Beginning of a Series...
How should you present your business card in Hong Kong?Sue Dockstader is an English lawyer who spent six years in Hong Kong. In this first in a series of articles Sue will focus on the issue of cultural diversity and its impact on businesses new to Asia. In future articles Sue will share advice and observations about doing business in Asia, providing a variety of facts, figures, and anecdotes to offer a taste of the Asian business environment. She will highlight some of the cultural nuances to be observed when doing business with specific Asian countries, offer practical hints and travel tips, and mention some of the obstacles (and pleasures) of being a gweilo/gei jin/farang, that is, a foreigner in Asia.
Have you thought of extending your business into Asia, or even of just visiting on vacation? For many this desire is never fulfilled because of the feeling that it is all too far away. For others, one bad experience has put them off from dealing with Asia permanently. Often, even for people of Asian ancestry, the Orient is still a mystical and unknown place. Although economic news of Japan and China is frequently reported in the U.S. media, there is still much ignorance surrounding Asia as a whole.
There are, of course, the well-known taboos of not touching a Thai on the head or eating durians on the Singapore subway. But to be really successful in Asia you need to do more than just learn a few superficial doís and doníts, you actually need to relearn the things you already know! It long has been presumed that if you are good at your job in your home country, you naturally will be a success elsewhere. Just plough on with the tried and tested business and social strategies and eventually the message will get through.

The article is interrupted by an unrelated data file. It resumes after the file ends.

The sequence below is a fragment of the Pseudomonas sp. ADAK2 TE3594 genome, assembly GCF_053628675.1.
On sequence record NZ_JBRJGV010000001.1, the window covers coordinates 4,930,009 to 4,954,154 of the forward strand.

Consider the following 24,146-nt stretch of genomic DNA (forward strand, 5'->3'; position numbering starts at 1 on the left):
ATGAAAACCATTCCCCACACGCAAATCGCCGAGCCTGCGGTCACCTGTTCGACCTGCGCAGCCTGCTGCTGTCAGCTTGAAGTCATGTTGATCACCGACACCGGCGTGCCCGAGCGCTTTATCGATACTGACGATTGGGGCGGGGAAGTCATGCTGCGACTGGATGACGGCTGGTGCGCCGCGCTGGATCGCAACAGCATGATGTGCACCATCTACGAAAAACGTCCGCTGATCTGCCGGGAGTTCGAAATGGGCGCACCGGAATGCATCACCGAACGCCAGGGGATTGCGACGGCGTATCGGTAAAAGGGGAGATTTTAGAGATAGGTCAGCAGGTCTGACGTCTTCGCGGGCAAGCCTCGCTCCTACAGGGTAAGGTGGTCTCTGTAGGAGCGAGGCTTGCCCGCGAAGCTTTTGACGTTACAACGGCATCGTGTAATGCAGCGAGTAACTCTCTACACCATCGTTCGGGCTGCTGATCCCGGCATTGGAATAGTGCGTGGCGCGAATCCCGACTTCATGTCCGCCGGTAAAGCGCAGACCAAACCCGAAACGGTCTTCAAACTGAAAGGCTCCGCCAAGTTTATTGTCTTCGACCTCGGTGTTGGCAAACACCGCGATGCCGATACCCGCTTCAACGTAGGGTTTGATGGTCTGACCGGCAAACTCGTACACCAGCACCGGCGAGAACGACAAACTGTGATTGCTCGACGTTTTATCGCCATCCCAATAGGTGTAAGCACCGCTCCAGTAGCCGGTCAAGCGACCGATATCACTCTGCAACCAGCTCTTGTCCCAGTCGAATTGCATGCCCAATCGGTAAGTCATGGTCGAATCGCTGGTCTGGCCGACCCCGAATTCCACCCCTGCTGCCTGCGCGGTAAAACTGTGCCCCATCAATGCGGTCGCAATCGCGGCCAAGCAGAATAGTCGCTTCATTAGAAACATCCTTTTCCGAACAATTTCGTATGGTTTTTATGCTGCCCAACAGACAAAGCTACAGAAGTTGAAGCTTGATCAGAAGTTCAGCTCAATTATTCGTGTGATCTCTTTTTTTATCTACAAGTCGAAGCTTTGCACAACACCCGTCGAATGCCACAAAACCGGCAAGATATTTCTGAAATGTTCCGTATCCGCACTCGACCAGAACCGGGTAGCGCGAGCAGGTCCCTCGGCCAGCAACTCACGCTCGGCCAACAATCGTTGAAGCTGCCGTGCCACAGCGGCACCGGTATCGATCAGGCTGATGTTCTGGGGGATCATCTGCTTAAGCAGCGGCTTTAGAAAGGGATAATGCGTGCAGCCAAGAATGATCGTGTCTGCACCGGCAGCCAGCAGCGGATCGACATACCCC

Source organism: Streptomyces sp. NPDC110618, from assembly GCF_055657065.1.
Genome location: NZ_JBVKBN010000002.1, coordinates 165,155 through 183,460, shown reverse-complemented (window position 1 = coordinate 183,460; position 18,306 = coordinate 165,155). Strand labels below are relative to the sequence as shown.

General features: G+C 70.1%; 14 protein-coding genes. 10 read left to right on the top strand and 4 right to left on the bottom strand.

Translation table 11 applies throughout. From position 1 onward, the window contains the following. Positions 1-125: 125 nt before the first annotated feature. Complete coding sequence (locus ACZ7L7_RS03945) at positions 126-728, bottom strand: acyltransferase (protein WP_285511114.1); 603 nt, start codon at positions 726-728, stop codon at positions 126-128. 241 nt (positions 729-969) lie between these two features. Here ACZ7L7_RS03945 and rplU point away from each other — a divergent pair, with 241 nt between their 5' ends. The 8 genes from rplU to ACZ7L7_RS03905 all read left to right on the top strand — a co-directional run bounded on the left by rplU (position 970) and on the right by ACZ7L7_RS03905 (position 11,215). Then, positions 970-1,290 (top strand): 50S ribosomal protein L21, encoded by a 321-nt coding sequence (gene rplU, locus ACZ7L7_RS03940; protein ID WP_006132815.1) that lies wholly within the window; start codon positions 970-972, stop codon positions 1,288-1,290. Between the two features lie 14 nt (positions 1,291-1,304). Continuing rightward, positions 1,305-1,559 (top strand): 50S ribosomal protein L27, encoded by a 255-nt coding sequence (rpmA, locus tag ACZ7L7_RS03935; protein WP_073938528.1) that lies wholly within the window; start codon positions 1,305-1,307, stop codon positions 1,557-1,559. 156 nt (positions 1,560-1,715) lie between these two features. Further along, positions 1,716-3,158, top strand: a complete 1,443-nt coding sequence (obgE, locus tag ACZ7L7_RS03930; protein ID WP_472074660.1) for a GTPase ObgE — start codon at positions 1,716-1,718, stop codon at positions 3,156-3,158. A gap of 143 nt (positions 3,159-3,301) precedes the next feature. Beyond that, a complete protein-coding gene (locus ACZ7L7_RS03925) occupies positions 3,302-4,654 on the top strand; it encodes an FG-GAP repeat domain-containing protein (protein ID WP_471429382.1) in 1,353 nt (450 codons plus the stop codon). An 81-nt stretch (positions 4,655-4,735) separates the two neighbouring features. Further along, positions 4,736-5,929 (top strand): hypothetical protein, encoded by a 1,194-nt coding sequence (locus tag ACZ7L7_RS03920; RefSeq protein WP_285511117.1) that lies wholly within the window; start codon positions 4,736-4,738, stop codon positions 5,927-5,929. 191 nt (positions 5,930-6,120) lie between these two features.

Unfortunately life in the Far East is not that simple. Just think of the difference in attitudes and business methods between say Wall Street and Solana Beach, not to mention Tokyo and Jakarta!
It seems that even President Bill Clinton, who you would assume to have the best possible research resources available to him on overseas trips, caused some diplomatic red faces during his trip to Korea. One newspaper reported that In a series of protocol missteps, Clinton embarrassed Korean officials, confused his translator, baffled some dinner guests and delayed dinner briefly. It appears that the worst of his strings of faux pas was unexpectedly inviting a translator to stand between himself and Korean President Kim Young-sam. In Korea it is an insult for anyone to stand between two heads of state. Sharpening your sensitivity to cultural slurs and taboos is essential to avoid such cultural gaffes.
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